At the National Employment Law Project (NELP), where we advocate for low-wage and unemployed workers, some of our most inspiring moments have come from being involved in campaigns where labor and the community work together for greater economic justice.
The recent passage of AB218 — Assemblymember Roger Dickinson’s “ban the box” bill — was a shining example of the labor movement working in alliance with the community to expand economic opportunity to people hardest hit by unemployment. The unions, led by the California Labor Federation and SEIU Local 1000, were an essential partner to the powerful coalition that organized with NELP for more than two years to provide a second chance to the one in five Californians with a criminal record who struggle to find work. In addition to our partners that co-sponsored and led the charge organizing in support of the bill – PICO California, All of Us or None, and Legal Services for Prisoners with Children – a long list of over 135 individuals and organizations made their voices heard loud and clear across the state.
They included law enforcement officials like Police Chief Chris Magnus of Richmond, elected officials like Los Angeles Mayor Eric Garcetti, and a vast array of dedicated organizations, especially the National Council of La Raza, PolicyLink’s Alliance for Boys and Men of Color, A New Way of Life, Justice Not Jails, the ACLU, Californians United for a Responsible Budget, Californians for Safety and Justice, the Anti-Recidivism Coalition, the Los Angeles Alliance for a New Economy, Oakland Rising, the California Violence Prevention Network, and the NAACP.
On the union side, the Los Angeles County Federation of Labor weighed in with a resolution that helped send a strong message of labor support to the critically-important Los Angeles delegation, and individual unions, including AFSCME, the Teamsters, UFCW and the California Correctional Peace Officers Union, engaged as well when the campaign needed their help most.
In California and across the country, criminal justice reform is taking hold as an issue whose time has finally come, after the failed “war on drugs” of the last two decades. Mass incarceration has taken a heavy toll on our communities, diverting limited public resources away from education, social services and other core priorities. Thus, at the 2013 AFL-CIO Convention in Los Angeles, the Executive Council passed a resolution (#17) that takes a strong stand against mass incarceration by calling on the labor movement to promote funding of strategies that “assist in reintegrating people who have served their time into our communities” and ensure “full access to government services such as financial aid for education, housing and employment assistance.”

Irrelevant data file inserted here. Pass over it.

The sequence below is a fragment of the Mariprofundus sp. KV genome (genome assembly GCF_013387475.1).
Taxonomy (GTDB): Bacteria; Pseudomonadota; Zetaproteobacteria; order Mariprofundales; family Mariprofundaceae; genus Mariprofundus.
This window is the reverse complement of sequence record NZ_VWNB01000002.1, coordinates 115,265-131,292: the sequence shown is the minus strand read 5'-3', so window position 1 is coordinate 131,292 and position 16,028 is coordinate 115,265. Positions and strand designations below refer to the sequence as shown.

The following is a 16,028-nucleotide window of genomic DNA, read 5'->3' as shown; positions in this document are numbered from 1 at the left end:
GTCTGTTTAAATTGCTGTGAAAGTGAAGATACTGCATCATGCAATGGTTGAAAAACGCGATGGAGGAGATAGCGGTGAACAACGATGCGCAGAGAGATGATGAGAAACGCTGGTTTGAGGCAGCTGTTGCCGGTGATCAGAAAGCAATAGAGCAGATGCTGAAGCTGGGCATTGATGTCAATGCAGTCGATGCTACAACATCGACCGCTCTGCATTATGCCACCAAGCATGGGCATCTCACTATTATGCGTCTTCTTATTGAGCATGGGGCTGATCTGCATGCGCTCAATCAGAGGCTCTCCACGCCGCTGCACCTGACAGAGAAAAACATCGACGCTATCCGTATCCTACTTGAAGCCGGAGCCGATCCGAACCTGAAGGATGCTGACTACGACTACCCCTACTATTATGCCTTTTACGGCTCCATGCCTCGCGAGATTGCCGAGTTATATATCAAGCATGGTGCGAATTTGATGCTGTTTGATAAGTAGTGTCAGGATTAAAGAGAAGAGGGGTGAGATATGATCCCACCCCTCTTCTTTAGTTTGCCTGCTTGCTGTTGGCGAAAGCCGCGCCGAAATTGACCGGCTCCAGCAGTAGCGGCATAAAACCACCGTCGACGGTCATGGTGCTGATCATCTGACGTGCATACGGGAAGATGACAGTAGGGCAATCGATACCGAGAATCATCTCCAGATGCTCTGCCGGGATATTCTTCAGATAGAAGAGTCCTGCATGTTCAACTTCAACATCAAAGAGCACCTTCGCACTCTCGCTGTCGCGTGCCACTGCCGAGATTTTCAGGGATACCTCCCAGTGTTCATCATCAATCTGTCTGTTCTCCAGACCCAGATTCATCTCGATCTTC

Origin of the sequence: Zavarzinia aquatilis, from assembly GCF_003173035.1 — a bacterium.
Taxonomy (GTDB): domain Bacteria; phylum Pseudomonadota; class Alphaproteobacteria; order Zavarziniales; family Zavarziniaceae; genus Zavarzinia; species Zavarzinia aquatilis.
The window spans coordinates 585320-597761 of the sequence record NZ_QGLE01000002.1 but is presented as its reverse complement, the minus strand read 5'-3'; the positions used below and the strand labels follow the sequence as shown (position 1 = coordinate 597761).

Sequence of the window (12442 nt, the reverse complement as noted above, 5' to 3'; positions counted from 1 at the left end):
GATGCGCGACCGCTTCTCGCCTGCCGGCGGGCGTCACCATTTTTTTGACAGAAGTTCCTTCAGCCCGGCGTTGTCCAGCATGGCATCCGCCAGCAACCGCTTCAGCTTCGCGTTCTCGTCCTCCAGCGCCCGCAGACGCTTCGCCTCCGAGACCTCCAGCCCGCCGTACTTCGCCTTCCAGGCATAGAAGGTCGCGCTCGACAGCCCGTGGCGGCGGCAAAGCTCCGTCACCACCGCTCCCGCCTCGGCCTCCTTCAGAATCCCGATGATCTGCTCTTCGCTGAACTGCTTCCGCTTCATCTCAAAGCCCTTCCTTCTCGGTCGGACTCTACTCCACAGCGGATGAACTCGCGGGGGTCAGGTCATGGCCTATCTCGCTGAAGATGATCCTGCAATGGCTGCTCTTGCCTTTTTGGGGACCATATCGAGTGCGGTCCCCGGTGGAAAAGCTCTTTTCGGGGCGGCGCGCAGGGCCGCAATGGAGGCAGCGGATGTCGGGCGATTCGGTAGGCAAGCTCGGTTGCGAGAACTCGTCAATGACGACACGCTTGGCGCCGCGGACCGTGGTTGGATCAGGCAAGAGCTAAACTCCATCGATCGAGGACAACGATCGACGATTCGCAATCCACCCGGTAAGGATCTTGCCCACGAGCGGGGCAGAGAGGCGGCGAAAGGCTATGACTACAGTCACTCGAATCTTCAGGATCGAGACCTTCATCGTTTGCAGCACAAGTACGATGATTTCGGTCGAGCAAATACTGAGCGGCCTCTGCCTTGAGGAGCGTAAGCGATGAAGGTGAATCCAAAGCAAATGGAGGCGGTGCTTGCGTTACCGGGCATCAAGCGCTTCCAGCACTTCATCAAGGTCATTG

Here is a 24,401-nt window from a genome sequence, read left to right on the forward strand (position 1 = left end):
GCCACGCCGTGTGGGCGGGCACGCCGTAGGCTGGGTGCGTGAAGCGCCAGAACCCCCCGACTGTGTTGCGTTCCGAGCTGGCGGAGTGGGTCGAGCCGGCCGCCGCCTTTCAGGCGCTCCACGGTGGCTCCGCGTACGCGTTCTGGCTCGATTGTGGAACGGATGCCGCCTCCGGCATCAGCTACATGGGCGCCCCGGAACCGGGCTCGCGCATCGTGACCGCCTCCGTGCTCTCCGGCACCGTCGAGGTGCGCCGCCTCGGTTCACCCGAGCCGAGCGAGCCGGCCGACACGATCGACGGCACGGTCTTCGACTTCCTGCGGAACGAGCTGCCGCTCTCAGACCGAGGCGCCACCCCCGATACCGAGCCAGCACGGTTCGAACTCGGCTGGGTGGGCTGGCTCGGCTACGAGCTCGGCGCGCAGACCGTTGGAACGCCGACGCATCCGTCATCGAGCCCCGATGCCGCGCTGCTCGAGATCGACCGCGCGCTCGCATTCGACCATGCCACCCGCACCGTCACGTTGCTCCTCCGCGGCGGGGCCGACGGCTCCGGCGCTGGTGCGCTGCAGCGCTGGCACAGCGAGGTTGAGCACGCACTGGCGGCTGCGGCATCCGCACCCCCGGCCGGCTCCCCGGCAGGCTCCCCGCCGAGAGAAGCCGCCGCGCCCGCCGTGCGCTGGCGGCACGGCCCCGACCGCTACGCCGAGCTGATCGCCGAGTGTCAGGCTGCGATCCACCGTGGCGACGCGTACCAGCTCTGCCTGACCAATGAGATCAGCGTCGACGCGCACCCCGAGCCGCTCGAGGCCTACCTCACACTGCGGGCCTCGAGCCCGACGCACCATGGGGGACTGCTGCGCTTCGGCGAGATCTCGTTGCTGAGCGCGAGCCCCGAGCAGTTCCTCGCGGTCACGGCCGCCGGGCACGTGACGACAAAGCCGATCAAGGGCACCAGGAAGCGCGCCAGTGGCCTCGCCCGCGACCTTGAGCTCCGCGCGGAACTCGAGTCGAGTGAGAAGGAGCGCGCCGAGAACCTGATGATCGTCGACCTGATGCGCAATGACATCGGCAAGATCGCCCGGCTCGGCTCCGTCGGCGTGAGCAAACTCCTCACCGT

It’s a tall order, but here in California, the labor movement is helping to pave the way with the passage of AB218. The legislation is simple but packs a punch. It requires the state’s public sector employers—the state government, cities and counties—to remove the criminal-background checkbox from their job applications. “Banning the box” is a model hiring practice endorsed by the U.S. Equal Employment Opportunity Commission that all employers should adopt. Our state’s public sector employers would be setting the example for the private sector to follow.
Banning the box doesn’t in any way undermine screening for workplace safety because it still allows employers to ask about an individual’s conviction history, but just later in the hiring process, after the person has met the minimum qualifications for the job. It also doesn’t apply to law enforcement positions and other jobs that, by law, require a criminal background check.
Ban the box is a cause that has caught fire around the country. In addition to California, the states of Illinois, Rhode Island and Maryland embraced ban-the-box in 2013 (bringing the total to 10 states) and Minnesota expanded its policy to private employers. In addition, more than 50 cities across the U.S. have ban-the-box policies, which is double the number since 2011. The nation has taken notice, especially with California now joining the pack. AB218 was endorsed not just by the Los Angeles Times and the Sacramento Bee, but by The New York Times as well. The New York Times got it right when it said,
This measure will help remove unfair barriers to employment that keep millions of qualified workers trapped at the margins of society. Gov. Jerry Brown should sign this sensible bill.
In the nearly 25 years that I’ve been working on economic justice issues, I’ve never been involved in a campaign that hit home so deeply with so many communities. It’s a cause that resonates far and wide because, at its core, it’s all about the basic right to work, to compete fairly for a job, and to do what’s right for your family and your community.
Now, with AB218 taking effect on July 1, 2014, the challenge turns toward implementation, especially at the county and city levels. The county labor federations and central labor councils are positioned to help lead the way for reform. Together, let’s build on AB218 at the local level to ensure that people with criminal records are given a fair shot at employment, so that the letter and spirit of the AFL-CIO’s resolution are fully realized.